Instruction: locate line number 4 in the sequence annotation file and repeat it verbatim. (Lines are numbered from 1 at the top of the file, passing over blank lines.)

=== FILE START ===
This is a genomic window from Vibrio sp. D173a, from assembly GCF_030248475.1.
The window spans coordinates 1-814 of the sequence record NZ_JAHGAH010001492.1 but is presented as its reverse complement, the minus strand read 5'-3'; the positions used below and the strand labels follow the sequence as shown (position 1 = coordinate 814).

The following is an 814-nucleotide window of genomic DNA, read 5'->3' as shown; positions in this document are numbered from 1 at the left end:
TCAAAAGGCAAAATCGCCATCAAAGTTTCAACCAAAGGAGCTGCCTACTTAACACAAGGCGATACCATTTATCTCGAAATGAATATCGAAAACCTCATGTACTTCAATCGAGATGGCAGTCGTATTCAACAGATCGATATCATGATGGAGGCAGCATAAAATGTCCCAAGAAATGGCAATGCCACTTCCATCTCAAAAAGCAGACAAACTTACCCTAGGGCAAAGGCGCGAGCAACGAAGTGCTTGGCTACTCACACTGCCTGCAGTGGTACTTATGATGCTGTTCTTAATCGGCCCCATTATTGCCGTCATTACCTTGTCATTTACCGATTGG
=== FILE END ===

TCAAAAGGCAAAATCGCCATCAAAGTTTCAACCAAAGGAGCTGCCTACTTAACACAAGGCGATACCATTTATCTCGAAATGAATATCGAAAACCTCATGTACTTCAATCGAGATGGCAGTCGTATTCAACAGATCGATATCATGATGGAGGCAGCATAAAATGTCCCAAGAAATGGCAATGCCACTTCCATCTCAAAAAGCAGACAAACTTACCCTAGGGCAAAGGCGCGAGCAACGAAGTGCTTGGCTACTCACACTGCCTGCAGTGGTACTTATGATGCTGTTCTTAATCGGCCCCATTATTGCCGTCATTACCTTGTCATTTACCGATTGG